Florida Tech’s women’s golf team will not be filing a Title IX report after speaking with athletic administration.
With the discontinuation of the women’s golf team but not the men’s team, the women’s team considered filing a Title IX complaint, as Title IX has certain standards that require universities to provide men and women with equal athletic opportunities.
However, they found out the number of men’s and women’s teams met Title IX’s standards and decided to drop the case, according to Alexis
Dizinno, a freshman in environmental science and a member of the women’s golf team. Dizinno said the team wasn’t given a reason as to why they were being discontinued and not the men’s team, even after their discussion with athletic administration.
“When we found out that the women’s team was being cut and not the men’s team, we questioned how that was allowed, and we asked around,” Dizinno said. “I think in the end, one of the athletic administration people had told us that that was the case and that it was legal, so we haven’t done anything to file a complaint so far. I don’t think it is possible.”
Chris Saltmarsh, the women’s golf team coach, was emailed and called for comment but did not respond to the request.
According to Daniel Supraner, the director of athletic communications, the discontinuation of tennis and women’s golf has left athletics with nine men’s teams and nine women’s teams.
“With Title IX, they want what you’re giving to men’s and women’s teams to reflect the number of the student body,” Supraner said. “Title IX requires that we match that proportionality.”
Bill Jurgens, Florida Tech’s athletic director, said the decision to cancel women’s golf was based on the current and future success of the program.
When making the decision to cut the women’s golf team, Jurgens said they considered who was currently on the team and who would be on it in the future.
“A number of [the current] athletes will be graduating,” Jurgens said. “It will be very difficult to replace them with the ones we have right now.”
Facilities, the present size of the teams and the number of athletes that would be affected were some of the main components considered when deciding what sports to cut, according to Jurgens.
Jurgens said Athletics decided to cut programs because Florida Tech has a larger athletic program than similar sized universities.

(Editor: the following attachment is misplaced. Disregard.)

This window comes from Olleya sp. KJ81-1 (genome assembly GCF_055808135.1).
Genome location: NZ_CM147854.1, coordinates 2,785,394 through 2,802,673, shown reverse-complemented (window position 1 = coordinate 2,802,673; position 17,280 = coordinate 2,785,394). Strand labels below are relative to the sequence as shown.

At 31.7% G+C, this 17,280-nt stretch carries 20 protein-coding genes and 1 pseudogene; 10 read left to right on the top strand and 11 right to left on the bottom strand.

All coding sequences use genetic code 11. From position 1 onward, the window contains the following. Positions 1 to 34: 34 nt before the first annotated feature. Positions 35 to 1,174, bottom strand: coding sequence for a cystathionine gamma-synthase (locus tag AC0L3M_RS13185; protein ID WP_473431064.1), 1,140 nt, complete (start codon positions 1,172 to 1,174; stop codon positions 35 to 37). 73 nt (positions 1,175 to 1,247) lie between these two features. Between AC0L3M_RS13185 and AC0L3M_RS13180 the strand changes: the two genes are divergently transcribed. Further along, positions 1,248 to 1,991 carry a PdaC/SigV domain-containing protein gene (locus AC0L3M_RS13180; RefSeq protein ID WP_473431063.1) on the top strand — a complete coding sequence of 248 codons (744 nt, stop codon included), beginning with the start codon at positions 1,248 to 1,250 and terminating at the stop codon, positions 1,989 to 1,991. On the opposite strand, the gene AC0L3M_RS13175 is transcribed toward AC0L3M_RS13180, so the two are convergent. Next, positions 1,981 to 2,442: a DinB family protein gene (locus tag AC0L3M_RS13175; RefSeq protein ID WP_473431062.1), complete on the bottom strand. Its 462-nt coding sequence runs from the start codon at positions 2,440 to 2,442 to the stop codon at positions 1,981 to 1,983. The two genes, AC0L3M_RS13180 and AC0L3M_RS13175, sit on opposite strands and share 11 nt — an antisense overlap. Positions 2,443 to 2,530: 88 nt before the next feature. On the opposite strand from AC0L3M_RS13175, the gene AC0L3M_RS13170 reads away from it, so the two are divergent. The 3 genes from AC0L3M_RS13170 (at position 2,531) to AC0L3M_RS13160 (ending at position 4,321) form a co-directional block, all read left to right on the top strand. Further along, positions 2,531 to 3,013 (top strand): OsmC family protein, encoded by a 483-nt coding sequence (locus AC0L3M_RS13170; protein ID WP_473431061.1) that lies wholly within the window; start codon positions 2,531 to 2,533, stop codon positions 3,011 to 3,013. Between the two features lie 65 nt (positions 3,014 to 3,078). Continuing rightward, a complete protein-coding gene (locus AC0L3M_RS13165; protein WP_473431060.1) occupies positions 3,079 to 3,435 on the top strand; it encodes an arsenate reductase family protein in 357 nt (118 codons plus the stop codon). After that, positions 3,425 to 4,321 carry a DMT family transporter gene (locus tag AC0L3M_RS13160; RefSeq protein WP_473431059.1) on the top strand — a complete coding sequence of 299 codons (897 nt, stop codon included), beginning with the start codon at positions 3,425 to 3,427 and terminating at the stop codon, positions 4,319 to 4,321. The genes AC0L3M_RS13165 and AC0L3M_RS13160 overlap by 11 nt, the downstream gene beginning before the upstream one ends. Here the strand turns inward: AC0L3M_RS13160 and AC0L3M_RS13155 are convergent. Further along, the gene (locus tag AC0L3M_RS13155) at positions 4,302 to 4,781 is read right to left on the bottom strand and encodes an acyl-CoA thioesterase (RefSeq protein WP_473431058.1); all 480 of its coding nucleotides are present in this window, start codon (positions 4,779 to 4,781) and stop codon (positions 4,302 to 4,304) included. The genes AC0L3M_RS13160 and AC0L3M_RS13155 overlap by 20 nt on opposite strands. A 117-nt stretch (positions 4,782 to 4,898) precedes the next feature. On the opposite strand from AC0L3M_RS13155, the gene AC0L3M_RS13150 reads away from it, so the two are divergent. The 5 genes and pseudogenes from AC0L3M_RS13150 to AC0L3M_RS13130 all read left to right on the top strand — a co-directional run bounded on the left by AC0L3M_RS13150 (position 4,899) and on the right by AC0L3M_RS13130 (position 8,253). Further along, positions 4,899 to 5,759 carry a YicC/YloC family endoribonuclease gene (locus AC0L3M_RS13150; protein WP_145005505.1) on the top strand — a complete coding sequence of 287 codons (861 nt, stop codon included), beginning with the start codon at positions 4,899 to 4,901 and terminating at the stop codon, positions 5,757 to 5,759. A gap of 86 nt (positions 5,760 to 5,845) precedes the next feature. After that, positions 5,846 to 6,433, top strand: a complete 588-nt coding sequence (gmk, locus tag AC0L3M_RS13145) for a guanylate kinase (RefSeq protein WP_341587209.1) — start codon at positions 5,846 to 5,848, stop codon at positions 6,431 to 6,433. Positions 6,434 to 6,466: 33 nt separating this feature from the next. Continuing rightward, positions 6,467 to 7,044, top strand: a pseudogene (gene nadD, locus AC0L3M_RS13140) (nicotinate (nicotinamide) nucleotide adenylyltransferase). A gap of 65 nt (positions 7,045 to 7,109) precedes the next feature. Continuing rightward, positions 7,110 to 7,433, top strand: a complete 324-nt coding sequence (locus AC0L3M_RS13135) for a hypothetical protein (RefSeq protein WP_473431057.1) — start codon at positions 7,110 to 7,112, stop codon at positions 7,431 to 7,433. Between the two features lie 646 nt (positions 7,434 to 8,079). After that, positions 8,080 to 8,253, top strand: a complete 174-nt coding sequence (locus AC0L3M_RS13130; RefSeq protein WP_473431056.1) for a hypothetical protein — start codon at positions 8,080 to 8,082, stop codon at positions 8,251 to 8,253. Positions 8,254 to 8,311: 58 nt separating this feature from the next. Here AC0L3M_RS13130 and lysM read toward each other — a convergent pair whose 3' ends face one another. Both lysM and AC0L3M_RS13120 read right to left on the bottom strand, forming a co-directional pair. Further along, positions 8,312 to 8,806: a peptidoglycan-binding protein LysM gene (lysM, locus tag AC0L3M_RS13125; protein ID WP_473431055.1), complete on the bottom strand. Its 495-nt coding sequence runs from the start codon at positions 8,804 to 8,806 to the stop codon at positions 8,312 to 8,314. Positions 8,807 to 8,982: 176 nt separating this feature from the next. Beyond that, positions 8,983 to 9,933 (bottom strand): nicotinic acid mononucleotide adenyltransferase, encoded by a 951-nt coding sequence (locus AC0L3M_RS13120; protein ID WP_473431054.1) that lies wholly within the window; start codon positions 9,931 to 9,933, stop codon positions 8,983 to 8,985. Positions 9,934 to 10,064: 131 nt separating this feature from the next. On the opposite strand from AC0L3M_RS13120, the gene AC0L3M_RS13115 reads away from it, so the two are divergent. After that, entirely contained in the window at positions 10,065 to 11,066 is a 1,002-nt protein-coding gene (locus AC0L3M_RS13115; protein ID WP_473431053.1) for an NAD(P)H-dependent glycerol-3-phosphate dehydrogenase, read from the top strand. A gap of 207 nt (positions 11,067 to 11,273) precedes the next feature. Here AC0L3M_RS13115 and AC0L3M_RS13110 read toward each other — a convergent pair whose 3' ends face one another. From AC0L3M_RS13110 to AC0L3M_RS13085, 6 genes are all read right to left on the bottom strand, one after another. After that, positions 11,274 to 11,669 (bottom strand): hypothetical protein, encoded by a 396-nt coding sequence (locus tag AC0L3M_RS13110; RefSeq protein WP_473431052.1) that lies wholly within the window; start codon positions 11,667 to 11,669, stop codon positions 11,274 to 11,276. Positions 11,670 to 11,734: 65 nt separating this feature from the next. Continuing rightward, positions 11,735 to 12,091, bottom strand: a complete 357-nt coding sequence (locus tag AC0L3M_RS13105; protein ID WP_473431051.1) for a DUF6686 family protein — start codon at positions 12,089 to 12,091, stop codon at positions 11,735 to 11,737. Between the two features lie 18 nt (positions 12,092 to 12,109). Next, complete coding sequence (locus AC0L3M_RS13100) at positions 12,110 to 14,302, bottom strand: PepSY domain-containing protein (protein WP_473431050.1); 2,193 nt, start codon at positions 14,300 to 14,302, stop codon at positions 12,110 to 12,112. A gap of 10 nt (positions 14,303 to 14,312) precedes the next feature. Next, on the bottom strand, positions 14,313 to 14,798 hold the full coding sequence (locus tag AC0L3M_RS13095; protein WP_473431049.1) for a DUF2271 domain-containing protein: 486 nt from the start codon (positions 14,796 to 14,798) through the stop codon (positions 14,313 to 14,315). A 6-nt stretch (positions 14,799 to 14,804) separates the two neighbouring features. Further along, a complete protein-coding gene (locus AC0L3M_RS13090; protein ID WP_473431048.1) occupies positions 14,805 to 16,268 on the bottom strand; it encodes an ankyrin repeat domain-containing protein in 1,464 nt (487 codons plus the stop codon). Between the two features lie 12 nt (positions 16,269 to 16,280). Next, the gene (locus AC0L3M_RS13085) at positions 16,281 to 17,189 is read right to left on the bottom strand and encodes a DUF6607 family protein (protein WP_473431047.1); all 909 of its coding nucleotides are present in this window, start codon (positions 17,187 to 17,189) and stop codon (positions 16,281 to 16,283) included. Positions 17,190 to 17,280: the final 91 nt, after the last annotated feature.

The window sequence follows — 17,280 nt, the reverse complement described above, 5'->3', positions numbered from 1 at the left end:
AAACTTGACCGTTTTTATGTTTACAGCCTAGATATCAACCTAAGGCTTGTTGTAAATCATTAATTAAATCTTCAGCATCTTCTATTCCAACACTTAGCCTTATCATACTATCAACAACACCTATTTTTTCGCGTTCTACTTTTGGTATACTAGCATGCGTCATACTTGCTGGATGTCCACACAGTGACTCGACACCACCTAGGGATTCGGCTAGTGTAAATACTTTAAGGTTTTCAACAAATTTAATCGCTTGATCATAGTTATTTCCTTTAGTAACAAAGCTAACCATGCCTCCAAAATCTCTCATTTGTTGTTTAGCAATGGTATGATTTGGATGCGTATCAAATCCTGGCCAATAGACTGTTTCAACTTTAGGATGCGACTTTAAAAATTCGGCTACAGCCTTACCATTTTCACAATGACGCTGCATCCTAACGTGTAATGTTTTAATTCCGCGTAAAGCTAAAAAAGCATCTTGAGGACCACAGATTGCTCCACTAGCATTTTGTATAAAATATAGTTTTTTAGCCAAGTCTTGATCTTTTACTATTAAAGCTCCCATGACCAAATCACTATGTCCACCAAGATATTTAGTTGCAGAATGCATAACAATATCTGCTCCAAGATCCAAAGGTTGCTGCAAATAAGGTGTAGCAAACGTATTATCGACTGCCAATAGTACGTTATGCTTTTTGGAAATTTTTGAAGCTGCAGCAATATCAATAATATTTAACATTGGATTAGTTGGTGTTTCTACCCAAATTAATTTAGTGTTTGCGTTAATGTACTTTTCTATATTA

“It was an operational decision to try to downsize our athletic programs to be more compatible with the size of the university that we have,” Jurgens said. “That was pretty much something that the university set in place that they felt was important for us to continue to be competitive in our sports program.”
Before the discontinuation of tennis and women’s golf, Florida Tech had 23 varsity teams including the dance team.
In the Sunshine State Conference, seven out of the ten universities have fewer teams.
According to Dizinno, the discontinuation of the women’s golf team came as a surprise to them.
Dizinno said the women’s golf team was called into a meeting with the athletic department a couple of hours before the announcement of their discontinuation was sent out to all of campus.
Prior to the meeting, there had been no warning of discontinuing the team.
“It was super upsetting, especially for me as a freshman,” Dizinno said. “We just recently found out that they’ve been thinking about cutting the team for two years. There are two freshmen and two sophomores on the team who had not been warned about this and had no idea that this was happening, and we just felt neglected and overlooked.”
Dizinno said the athletes on the golf team with scholarships will get to keep their scholarships.
“They stopped giving scholarships two years ago, so this freshman class is the first one without scholarships even though they cancelled them a couple years back,” Dizinno said.
While some team members such as Dizinno are planning to transfer universities due to the team’s discontinuation, the women’s golf team has been told they can play with the men’s golf team.